5In the 1970s and 1980s some historians invented the genre of “microhistory” as a means of recovering the “lost histories” of early modern European peasants by relying on the rare surviving records of the “exceptionale normale,”7 those cases that reflected the norms of peasant experience but happened to be collected and preserved in the historical records. While some social historians, beginning in the 1960s, had succeeded in using serial records generated by the church and state—such as tax, birth, marriage, conscription, commodity and death registers—to recover the macrohistorical forces affecting demography, migration, and economies, the statistical methods that were required for this work tended to reduce the peasants to mere products of historical forces, excluding the possibility that they may rather have been agents and interpreters of their own lives. Ginzburg, Le Roy Ladurie, Ruggiero, Davis, Darnton, to name only the most famous of these practitioners, engaged in a self-consciously political resurrection of the perspective of oppressed people—peasants, heretics, women—in an effort to give the subjectivity of these people the kind of attention previously given only to elites. These historians were especially drawn to legal records, because these records often included detailed transcriptions (however mediated) of the oral testimony of illiterate people.8 It is no surprise, then, that historians of imperialism and slavery have been drawn to similar sources and narrative enterprises, to tell history “from the bottom up.”

6In 2008, I began to research and write the life story of Furcy, a man who pursued his legal case for freedom in French and British courts between 1817 and 1843. The story of his life and that of his family is full of intrinsic dramatic interest; almost—as they say—made for the movies. Almost immediately I recognized the potential for rendering the story as a novel and began to experiment with a fictive voice. Indeed, at about the same time, the French journalist Mohammed Aïssaoui, began researching and writing a novel based on Furcy’s life, which has since been published and produced as a play.9

7Ultimately, however, I decided that non-fiction historical writing was the better, if more difficult, narrative strategy, at least partly because telling a “true” story was ultimately more compelling than the imaginative embellishments permitted by fiction. Yet, even within non-fiction, it was difficult to decide whether to call the project a “biography” or a “microhistory.” “Biography” suggests an important personage (which is arguably true in Furcy’s case, since the legal decision in his case re-affirmed France’s Free Soil principle and excluded racial arguments for freedom in French law) while “microhistory” emphasizes the unimportant nature of the protagonist—an “everyman” whose experience sheds light on the life of the commoner. The challenge of narrating Furcy’s life led me to ponder deeper questions about genre and representation.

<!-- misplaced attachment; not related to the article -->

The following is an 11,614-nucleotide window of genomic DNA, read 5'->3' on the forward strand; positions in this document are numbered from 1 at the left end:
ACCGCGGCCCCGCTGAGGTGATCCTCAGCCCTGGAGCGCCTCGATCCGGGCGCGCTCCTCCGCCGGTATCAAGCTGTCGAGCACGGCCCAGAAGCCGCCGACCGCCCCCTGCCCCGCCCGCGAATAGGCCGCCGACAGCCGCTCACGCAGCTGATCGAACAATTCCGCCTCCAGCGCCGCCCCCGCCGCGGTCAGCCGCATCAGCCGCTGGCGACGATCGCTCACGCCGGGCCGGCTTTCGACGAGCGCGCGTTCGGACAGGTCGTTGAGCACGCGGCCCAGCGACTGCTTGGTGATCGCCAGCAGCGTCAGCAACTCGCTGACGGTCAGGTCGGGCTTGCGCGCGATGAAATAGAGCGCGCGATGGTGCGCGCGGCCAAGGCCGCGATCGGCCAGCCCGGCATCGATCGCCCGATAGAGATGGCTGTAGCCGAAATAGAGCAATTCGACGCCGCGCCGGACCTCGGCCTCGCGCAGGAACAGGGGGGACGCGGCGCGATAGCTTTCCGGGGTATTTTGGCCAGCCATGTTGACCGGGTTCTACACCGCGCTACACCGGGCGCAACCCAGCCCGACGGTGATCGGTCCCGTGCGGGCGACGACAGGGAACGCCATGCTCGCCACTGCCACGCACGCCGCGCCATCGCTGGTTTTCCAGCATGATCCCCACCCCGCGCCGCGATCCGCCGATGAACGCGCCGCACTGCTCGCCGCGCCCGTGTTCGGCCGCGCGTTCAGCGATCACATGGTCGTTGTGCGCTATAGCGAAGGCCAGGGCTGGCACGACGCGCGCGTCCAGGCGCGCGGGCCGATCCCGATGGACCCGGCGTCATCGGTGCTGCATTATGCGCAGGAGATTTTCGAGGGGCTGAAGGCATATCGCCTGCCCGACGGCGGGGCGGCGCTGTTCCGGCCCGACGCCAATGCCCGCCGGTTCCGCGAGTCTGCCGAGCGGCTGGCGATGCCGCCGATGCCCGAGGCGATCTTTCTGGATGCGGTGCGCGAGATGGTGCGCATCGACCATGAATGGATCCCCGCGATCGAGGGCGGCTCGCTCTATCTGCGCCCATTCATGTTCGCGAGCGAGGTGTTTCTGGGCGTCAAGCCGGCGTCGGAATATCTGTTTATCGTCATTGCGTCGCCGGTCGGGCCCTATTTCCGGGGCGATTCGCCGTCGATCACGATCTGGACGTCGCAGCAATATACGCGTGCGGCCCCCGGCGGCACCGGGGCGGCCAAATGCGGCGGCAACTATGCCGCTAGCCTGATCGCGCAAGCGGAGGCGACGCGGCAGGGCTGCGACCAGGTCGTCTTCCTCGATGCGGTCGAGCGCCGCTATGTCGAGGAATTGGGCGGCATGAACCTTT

8In this essay, I consider the implications of rendering Furcy’s story into three competing genres: fiction, biography and microhistory. I argue that while the novel offers interesting narrative possibilities—including the freedom to invent where evidence is missing, the capacity to imagine the point of view of historical characters, and a potentially wider audience than scholarly historical writing—historical fiction also inherently presents certain dangers and distortions. In seeking to connect contemporary readers with the strangeness of the past, fiction writers inevitably distort their representation of the past by seamlessly pressing “presentist” interpretations or perspectives anachronistically onto the past.10 The popular biography, while more constrained than fiction, also shares many narrative strategies of the novel and has the potential to reach a wider audience than the microhistory but runs many of the same risks of anachronism and homogenization. The microhistory’s great strength is the way it joins the elemental power of a good story-telling (characters, plot, description) with a postmodern commitment to revealing the architecture of historical research and exposition. The microhistory works on at least three levels: 1) it recovers the lost stories of individuals’ struggles; 2) it situates them in the wider macrohistorical context of their times; and 3) it illuminates the relations of power and conventions of representation to show why subalterns’ stories are so very hard to reconstruct in the first place.